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Comment: Some speculation (Score 1) 580

by Hans Adler (#48626159) Attached to: Reaction To the Sony Hack Is 'Beyond the Realm of Stupid'

I tend not to trust the US government at all, but in this case it seems extremely likely that North Korea is in fact behind this as they say. If that's the case, then we are probably seeing a re-orientation of the US government towards a different enemy. Taking tension out of the relations with Cuba, reassessing the torture stupidity and being more proactive about closing Guantanamo have all been long overdue because all these insanities happen only for reasons of interior policy and hurt the US extremely in terms of international diplomacy.

It would make sense for this event to be connected to the recent confrontation with Russia (who might have provided misleading intelligence to North Korea suggesting the US would not react to such retaliation against Sony for embarrassing North Korea's leader), but in any case the realisation they are en route to two extremely costly wars (with no oil to win) -- both of them close to or in China's sphere of interest -- could have prompted some emergency measures by the US government to try and restore international good will.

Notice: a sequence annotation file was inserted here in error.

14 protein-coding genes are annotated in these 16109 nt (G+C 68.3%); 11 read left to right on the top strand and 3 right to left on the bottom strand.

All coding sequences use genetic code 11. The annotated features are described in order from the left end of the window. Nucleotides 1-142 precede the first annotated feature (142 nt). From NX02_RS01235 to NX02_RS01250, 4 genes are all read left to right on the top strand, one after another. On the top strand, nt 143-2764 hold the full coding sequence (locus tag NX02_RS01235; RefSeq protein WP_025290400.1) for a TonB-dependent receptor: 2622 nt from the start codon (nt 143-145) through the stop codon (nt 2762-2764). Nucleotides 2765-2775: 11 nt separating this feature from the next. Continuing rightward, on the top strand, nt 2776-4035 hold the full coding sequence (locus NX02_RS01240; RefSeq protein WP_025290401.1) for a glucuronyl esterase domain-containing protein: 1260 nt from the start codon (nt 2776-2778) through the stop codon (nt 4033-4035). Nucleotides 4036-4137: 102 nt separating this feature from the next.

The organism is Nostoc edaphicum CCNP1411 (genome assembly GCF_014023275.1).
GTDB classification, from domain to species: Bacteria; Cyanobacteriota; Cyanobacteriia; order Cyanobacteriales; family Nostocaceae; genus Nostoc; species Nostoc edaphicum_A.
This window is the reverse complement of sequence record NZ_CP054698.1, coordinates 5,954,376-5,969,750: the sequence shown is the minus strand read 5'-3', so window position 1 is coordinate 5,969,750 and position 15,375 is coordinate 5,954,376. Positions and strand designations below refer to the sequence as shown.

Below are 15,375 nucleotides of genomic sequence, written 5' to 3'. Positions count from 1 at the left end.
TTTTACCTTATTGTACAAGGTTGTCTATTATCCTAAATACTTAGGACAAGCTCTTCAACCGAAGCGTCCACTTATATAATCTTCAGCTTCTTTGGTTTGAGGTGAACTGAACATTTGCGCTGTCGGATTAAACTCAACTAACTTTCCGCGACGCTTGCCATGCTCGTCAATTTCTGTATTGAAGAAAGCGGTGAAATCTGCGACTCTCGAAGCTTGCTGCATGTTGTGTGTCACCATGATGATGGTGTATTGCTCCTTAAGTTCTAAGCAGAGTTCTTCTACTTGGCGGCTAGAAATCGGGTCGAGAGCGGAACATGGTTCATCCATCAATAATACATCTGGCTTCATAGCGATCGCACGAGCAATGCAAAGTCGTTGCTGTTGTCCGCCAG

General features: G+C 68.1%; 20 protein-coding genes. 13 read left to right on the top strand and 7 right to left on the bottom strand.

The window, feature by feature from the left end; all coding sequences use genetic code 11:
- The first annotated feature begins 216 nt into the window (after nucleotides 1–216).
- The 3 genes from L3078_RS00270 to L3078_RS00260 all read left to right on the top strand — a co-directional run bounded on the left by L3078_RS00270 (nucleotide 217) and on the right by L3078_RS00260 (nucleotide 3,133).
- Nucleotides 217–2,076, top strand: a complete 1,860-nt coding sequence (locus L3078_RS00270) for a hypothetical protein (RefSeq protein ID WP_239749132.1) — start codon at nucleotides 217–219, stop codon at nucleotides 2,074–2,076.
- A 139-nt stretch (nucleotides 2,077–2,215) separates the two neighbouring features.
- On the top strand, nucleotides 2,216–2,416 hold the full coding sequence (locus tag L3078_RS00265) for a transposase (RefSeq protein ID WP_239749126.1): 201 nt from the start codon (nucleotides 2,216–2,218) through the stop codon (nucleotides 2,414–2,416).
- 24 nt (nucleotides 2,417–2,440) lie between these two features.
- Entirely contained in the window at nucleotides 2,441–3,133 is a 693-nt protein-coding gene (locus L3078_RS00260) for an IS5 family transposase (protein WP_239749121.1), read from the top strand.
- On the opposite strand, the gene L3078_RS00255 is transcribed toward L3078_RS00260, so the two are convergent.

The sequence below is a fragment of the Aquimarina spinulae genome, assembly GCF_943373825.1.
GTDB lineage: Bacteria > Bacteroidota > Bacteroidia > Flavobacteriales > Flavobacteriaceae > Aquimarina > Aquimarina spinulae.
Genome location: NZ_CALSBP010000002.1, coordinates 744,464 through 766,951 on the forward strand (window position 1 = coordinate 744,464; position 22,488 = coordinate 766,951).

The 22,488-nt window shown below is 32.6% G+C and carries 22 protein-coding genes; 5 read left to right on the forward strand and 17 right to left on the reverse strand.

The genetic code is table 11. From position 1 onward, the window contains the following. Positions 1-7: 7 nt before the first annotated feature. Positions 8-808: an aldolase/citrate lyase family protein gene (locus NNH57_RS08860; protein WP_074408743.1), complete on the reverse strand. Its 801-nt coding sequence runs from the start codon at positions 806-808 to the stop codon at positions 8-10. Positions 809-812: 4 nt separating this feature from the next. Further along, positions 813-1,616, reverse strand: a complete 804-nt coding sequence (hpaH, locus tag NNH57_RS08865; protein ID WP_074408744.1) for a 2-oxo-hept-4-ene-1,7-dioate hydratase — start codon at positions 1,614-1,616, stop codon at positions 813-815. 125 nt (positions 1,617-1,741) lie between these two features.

If I have analysed the situation correctly, we are just seeing the usual manipulations of international public opinion that are a necessary preparation for war in a (pro-forma or real) democracy. For a war against North Korea, not Russia. To this end, the threat must be exaggerated and connected to an American trauma, rather than treated proportionally.

Comment: Reminds me of this TV program: (Score 2) 448

by Hans Adler (#48612915) Attached to: Virtual Reality Experiment Wants To Put White People In Black Bodies

French television made a more thorough experiment that can be watched as a 3-hour documentary on Youtube. They used all the tricks available to film to turn a black family living in Paris into a convincing white one and vice versa. This is worth watching even if you don't understand French: ("Dans la peau d'un noir").

Comment: Re:THEN... (Score 1) 120